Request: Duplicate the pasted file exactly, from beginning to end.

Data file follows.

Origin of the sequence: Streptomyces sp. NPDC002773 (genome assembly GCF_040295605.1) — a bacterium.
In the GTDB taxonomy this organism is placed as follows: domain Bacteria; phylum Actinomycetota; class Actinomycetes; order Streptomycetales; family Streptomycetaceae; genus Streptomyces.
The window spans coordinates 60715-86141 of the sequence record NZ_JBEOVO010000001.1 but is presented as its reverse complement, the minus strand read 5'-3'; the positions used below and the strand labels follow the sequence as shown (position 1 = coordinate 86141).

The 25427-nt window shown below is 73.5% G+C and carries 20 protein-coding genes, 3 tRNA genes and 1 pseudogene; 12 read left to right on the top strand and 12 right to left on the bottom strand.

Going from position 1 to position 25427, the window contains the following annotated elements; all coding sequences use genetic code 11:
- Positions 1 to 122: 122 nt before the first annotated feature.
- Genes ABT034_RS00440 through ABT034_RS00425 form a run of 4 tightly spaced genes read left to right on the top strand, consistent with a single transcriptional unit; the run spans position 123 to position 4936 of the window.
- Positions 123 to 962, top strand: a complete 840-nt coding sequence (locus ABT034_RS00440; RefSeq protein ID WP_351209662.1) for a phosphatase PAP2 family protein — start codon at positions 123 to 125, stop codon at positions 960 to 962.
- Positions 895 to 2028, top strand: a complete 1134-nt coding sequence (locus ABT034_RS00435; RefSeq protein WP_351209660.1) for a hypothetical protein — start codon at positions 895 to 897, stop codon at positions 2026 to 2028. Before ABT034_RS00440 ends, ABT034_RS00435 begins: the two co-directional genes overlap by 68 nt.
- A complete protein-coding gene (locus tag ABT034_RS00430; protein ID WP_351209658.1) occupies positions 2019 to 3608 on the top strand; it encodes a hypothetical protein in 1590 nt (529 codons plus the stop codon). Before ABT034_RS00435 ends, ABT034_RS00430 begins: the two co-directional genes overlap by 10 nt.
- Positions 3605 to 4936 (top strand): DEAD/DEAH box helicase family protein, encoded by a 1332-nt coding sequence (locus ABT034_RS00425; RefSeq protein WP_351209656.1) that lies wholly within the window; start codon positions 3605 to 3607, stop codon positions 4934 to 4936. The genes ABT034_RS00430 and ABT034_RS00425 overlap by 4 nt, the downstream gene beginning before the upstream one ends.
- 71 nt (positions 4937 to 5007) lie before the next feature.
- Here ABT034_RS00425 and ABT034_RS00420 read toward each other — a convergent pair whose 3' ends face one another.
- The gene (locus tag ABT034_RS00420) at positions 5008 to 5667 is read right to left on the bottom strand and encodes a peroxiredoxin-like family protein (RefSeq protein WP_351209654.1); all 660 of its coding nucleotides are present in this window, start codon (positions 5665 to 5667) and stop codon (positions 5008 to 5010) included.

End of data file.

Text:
Origin of the sequence: Streptomyces sp. NPDC002773 (genome assembly GCF_040295605.1) — a bacterium.
In the GTDB taxonomy this organism is placed as follows: domain Bacteria; phylum Actinomycetota; class Actinomycetes; order Streptomycetales; family Streptomycetaceae; genus Streptomyces.
The window spans coordinates 60715-86141 of the sequence record NZ_JBEOVO010000001.1 but is presented as its reverse complement, the minus strand read 5'-3'; the positions used below and the strand labels follow the sequence as shown (position 1 = coordinate 86141).

The 25427-nt window shown below is 73.5% G+C and carries 20 protein-coding genes, 3 tRNA genes and 1 pseudogene; 12 read left to right on the top strand and 12 right to left on the bottom strand.

Going from position 1 to position 25427, the window contains the following annotated elements; all coding sequences use genetic code 11:
- Positions 1 to 122: 122 nt before the first annotated feature.
- Genes ABT034_RS00440 through ABT034_RS00425 form a run of 4 tightly spaced genes read left to right on the top strand, consistent with a single transcriptional unit; the run spans position 123 to position 4936 of the window.
- Positions 123 to 962, top strand: a complete 840-nt coding sequence (locus ABT034_RS00440; RefSeq protein ID WP_351209662.1) for a phosphatase PAP2 family protein — start codon at positions 123 to 125, stop codon at positions 960 to 962.
- Positions 895 to 2028, top strand: a complete 1134-nt coding sequence (locus ABT034_RS00435; RefSeq protein WP_351209660.1) for a hypothetical protein — start codon at positions 895 to 897, stop codon at positions 2026 to 2028. Before ABT034_RS00440 ends, ABT034_RS00435 begins: the two co-directional genes overlap by 68 nt.
- A complete protein-coding gene (locus tag ABT034_RS00430; protein ID WP_351209658.1) occupies positions 2019 to 3608 on the top strand; it encodes a hypothetical protein in 1590 nt (529 codons plus the stop codon). Before ABT034_RS00435 ends, ABT034_RS00430 begins: the two co-directional genes overlap by 10 nt.
- Positions 3605 to 4936 (top strand): DEAD/DEAH box helicase family protein, encoded by a 1332-nt coding sequence (locus ABT034_RS00425; RefSeq protein WP_351209656.1) that lies wholly within the window; start codon positions 3605 to 3607, stop codon positions 4934 to 4936. The genes ABT034_RS00430 and ABT034_RS00425 overlap by 4 nt, the downstream gene beginning before the upstream one ends.
- 71 nt (positions 4937 to 5007) lie before the next feature.
- Here ABT034_RS00425 and ABT034_RS00420 read toward each other — a convergent pair whose 3' ends face one another.
- The gene (locus tag ABT034_RS00420) at positions 5008 to 5667 is read right to left on the bottom strand and encodes a peroxiredoxin-like family protein (RefSeq protein WP_351209654.1); all 660 of its coding nucleotides are present in this window, start codon (positions 5665 to 5667) and stop codon (positions 5008 to 5010) included.